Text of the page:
June 17, 2009
A few months ago, I gave a presentation on environmental policy in Latin America, and one of the cases studies I cited was the Doe Run mine-smelter complex in La Oroya, Peru. It is a terrible example of the often-dysfunctional nature of foreign investment in Third World countries. On one hand, there is a desperate need for capital from foreign countries for the purposes of economic development and job creation, but on the other hand there is a deeply ingrained suspicion of outsiders that results in unduly strict regulations. When you add to that the corrupt nature of bureaucracies that prevails in many Latin American countries, you've got a mess -- figurative and in this case, literal.
During the government of Alberto Fujimori, many state-owned corporations were privatized, and in 1997 the US-owned Doe Run Corporation bought the state-owned smelter in La Oroya with the condition that toxic waste would be cut. It didn't work out that way, however, and last year CNN aired a special report by Dr. Sanjay Gupta about the terrible health problems suffered by metallurgical workers who have ingested lethal doses of lead, via fumes. Sadly, many of them are so poor that they keep working in the smelter just to feed their families, even though they know it will gradually kill them. La Oroya is a main center of lead and zinc production in Peru, located about 100 miles east of Lima. Elsewhere in Peru, there are huge copper mines and iron mines. A blogger called American in Lima followed up on this case with some observations from a local perspective.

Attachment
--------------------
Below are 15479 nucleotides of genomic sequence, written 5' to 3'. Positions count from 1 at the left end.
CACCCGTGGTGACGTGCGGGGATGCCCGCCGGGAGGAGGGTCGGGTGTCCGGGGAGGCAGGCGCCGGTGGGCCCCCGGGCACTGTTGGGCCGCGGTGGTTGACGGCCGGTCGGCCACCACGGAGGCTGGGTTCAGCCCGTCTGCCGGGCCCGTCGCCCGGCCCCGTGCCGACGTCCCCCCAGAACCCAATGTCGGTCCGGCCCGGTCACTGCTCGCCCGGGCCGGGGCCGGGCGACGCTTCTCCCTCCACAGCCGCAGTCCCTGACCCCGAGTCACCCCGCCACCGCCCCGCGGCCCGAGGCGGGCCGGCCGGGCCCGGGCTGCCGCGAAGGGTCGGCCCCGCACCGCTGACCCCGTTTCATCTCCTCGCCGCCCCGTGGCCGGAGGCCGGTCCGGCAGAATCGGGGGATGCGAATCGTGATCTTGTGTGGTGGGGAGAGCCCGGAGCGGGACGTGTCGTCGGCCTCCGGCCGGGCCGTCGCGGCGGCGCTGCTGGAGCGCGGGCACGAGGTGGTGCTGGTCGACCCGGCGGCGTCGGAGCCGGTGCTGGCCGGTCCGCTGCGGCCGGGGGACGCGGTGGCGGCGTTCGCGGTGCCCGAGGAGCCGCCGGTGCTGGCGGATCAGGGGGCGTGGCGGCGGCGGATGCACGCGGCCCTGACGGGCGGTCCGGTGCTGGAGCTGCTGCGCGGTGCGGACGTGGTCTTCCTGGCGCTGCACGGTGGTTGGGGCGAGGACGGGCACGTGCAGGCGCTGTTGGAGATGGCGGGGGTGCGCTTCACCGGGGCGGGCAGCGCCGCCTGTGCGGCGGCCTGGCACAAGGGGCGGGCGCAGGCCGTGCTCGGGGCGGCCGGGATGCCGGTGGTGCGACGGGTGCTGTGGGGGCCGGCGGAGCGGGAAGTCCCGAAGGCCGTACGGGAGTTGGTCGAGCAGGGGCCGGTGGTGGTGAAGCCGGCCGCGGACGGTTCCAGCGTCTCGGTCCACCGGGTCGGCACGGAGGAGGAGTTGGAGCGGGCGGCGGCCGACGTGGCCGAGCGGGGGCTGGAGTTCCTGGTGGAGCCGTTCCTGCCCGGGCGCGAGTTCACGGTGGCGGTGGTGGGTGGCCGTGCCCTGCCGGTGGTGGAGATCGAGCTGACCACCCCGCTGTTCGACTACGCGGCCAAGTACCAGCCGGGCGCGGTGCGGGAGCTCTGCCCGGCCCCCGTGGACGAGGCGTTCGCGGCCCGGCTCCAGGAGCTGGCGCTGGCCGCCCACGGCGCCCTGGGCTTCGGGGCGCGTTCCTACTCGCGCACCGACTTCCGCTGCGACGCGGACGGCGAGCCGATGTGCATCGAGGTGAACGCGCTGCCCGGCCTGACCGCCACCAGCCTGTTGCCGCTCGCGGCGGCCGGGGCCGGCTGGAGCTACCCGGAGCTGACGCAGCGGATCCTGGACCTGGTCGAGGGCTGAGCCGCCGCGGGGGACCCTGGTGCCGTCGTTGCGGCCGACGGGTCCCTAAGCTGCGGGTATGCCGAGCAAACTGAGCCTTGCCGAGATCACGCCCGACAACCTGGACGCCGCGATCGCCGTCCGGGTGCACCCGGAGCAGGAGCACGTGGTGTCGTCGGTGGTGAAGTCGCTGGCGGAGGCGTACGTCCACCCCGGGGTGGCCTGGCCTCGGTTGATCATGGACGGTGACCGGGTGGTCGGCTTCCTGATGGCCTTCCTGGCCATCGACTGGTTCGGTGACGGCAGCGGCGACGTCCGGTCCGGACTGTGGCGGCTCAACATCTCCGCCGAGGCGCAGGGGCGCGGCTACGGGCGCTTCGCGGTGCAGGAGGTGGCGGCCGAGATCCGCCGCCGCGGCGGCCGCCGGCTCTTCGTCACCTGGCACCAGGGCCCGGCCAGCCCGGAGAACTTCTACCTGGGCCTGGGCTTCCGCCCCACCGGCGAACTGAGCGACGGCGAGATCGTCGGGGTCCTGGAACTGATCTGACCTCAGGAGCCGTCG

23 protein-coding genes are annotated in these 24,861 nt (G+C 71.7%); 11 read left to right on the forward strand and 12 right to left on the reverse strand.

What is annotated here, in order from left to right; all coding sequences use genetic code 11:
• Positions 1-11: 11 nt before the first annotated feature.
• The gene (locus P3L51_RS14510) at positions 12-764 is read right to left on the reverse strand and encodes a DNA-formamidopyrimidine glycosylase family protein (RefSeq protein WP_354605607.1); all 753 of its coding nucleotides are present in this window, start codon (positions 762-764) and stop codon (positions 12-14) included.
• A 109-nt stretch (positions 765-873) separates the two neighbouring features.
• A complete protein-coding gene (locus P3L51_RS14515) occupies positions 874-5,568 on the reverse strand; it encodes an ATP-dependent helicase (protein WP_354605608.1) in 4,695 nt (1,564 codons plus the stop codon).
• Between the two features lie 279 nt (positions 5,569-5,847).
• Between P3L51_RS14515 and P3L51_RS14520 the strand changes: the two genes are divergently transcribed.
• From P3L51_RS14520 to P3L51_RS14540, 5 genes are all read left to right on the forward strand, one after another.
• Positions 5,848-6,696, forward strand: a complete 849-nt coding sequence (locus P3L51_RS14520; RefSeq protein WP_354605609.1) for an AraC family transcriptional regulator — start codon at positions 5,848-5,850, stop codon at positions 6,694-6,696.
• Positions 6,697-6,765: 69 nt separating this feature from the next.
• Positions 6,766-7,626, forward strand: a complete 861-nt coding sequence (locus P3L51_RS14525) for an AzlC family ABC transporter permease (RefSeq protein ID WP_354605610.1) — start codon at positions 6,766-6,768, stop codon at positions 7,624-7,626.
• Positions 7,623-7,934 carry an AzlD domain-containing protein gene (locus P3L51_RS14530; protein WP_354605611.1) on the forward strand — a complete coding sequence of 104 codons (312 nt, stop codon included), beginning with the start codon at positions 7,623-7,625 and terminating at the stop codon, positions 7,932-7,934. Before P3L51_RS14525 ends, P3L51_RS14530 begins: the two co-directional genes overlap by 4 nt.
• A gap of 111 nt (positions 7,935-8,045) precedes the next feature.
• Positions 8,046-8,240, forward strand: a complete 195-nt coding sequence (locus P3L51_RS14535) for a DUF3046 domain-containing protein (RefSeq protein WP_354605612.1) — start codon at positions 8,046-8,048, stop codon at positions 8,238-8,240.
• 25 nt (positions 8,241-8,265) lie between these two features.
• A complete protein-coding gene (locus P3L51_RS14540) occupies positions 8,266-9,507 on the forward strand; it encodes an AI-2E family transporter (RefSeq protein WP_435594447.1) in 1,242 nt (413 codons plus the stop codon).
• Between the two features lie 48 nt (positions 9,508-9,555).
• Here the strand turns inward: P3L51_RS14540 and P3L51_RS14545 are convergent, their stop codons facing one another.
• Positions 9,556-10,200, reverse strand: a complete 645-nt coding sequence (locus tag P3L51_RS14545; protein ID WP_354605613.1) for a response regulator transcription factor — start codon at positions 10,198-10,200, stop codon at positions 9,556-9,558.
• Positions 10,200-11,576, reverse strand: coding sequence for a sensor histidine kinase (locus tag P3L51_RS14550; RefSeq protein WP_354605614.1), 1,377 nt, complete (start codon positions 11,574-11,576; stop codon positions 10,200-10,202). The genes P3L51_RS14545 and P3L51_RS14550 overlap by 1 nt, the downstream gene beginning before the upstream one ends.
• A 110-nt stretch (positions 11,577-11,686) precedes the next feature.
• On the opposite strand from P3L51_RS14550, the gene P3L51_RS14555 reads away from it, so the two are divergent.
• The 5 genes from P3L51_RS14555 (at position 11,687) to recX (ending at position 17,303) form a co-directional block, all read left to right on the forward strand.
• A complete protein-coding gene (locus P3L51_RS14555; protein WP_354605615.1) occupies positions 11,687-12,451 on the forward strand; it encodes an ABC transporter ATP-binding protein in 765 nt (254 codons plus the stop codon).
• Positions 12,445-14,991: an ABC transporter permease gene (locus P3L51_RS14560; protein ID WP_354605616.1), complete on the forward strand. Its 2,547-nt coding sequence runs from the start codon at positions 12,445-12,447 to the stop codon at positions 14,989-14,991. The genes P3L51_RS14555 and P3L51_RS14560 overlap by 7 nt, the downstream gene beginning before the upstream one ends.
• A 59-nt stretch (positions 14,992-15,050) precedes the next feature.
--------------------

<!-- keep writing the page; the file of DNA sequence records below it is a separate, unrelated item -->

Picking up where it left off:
As you might expect, the recent global economic crisis has accentuated the dilemma, making it harder than ever for the company to live up to its obligations. In April, Doe Run secured a $175 million line of credit, but the deal is on the verge of collapse because of the company's failure to achieve more environmental progress. The parent company Renco has declined to bail out its subsidiary, raising the possibility of a total shutdown. There is a deadline set for October, but given the current economic uncertainties, the Doe Run company could fail before then, or it could get another extension from the government. See BBC.
To its credit, the government of President Alan Garcia has played an active role in getting a satisfactory resolution of this awful problem. Several of Garcia's cabinet ministers were dismissed for corruption several months ago, and that fact plus Garcia's own past as a gringo-bashing demagogue put him in a weaker position than might otherwise be the case. He has governed in an effective and responsible way since being elected in 2006 (unlike his disastrous first term, 1985-1990), and he wants to continue upholding his improved reputation, so he will probably refrain from reverting to the old-fashioned populism that got him in so much trouble before.